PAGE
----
Buona Pasqua a tutti! I can't believe tomorrow is Easter...it's so early this year, it feels a little weird. We'll be rising bright and early - not for a sunrise service, but to drive to Rome to celebrate the holiday with friends, Giorgio and Francesca. Chef Gio has been planning menus and cooking all week and we can't wait to see the results. My parents arrived back in town l'altro ieri (day before yesterday) and have finally been able to see some of Ascoli Piceno without rain hampering their view. Naturally, the weather cleared up and was glorious during their week-long absence, then turned chilly and drizzly on the day of their return. Yesterday was lovely, though, so we took advantage of it by walking all over the centro storico, showing them architectural beauties, cute alleyways, pretty houses, mountain vistas, and our favorite caffes. They are now converts to the spectacular beauty of Le Marche.
Last year I told you about the Easter eggs, the enormous and fanciful chocolate confections that are the traditional gift here. We purchased a pretty, unusual creation to take to Francesca. We'll also be toting some olive all'ascolana, big green olives that have been pitted, stuffed with a meat mixture, breaded and fried in oil. Sounds weird, but these buggers are addictive. We happened upon our landlady last year as she was preparing hers for the holiday dinner...she had just finished pitting three hundred olives. By hand. The Ascolani will gnerally not accept olives that have been pre-pitted, preferring instead to to it by hand with a knife a spirale, in a spiral around the pit to that instead of a mere hole in an olive, they "rebuild" the olive around the meat mixture. Dorina said that getting them pitted meant the hard part was behind her. She had only to grind the three types of meat, cook the mixture, roll it into three hundred little balls, stuff the balls into the olives, and then flour them, dip them in egg, then breadcrumbs, and then fry them all. By hand. Three hundred of them. Which is why I go to the neighborhood pasta all'uova to buy them ready for frying.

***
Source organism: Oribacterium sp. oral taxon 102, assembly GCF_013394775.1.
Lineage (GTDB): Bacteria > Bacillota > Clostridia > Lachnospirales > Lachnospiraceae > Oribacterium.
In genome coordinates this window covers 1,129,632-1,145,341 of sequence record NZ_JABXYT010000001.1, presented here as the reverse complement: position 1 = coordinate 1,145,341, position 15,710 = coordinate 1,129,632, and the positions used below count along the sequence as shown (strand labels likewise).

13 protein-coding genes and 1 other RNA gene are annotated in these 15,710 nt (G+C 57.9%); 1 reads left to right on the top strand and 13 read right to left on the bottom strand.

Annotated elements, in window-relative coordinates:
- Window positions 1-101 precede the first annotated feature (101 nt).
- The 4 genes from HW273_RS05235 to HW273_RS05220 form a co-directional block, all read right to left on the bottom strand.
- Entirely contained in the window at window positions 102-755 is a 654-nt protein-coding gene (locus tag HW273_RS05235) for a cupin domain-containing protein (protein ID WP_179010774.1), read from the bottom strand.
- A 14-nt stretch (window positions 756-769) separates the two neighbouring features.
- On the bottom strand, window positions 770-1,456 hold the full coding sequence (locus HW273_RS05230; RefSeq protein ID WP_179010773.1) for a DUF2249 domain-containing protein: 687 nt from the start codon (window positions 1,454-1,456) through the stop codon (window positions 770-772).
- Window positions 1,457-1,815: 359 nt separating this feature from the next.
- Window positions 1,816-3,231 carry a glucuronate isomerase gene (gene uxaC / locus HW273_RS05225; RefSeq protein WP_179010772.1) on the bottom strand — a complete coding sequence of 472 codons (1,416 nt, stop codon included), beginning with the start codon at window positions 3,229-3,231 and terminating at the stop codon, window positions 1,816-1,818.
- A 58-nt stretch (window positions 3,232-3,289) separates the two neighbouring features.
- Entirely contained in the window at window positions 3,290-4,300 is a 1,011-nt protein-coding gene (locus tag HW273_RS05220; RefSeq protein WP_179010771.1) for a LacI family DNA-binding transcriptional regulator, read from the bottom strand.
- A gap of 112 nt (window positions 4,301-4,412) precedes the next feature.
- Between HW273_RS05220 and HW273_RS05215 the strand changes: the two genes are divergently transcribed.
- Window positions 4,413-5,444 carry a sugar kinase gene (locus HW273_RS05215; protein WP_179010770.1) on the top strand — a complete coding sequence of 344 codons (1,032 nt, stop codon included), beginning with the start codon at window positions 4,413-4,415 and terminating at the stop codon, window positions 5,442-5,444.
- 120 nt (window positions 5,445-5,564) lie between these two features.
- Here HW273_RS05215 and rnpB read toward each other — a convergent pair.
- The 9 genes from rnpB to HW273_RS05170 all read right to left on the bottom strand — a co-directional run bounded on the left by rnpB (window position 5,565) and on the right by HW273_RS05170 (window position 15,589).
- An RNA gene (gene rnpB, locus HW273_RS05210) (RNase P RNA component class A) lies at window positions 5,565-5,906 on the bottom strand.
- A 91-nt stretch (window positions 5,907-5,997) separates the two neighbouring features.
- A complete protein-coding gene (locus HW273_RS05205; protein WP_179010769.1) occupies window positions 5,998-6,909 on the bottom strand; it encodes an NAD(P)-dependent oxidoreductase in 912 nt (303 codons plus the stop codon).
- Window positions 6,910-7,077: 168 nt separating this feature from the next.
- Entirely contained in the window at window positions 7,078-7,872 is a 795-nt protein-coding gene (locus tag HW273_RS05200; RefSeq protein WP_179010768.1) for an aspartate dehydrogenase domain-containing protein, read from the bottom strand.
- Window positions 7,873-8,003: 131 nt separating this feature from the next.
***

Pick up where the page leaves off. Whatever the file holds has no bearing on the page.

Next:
There are other traditional Easter foods, too. The Colomba cake, which is a reincarnation of the panettone but instead of being formed into a high dome is dove-shaped. Pass. Then there's the cheese bread...I can't remember the name but I'm told it's particular to this area. I wouldn't be surprised to find it in other regions, because often when I'm told something is very particular to one small zone, it's actually rather widespread. Boh. But this bread is golden and high, not unlike a panettone shape, but is made with pecorino cheese. It's especially good warm, but the traditional way to eat it is to lop off a thick slice and top it with salami or prosciutto. Which is very tasty.
I don't know what our menu will include at Giorgio's but know the party will be a good one. What about you? What are your Easter traditions? However you spend the day, I hope it will be lovely, chocolate-filled and peaceful.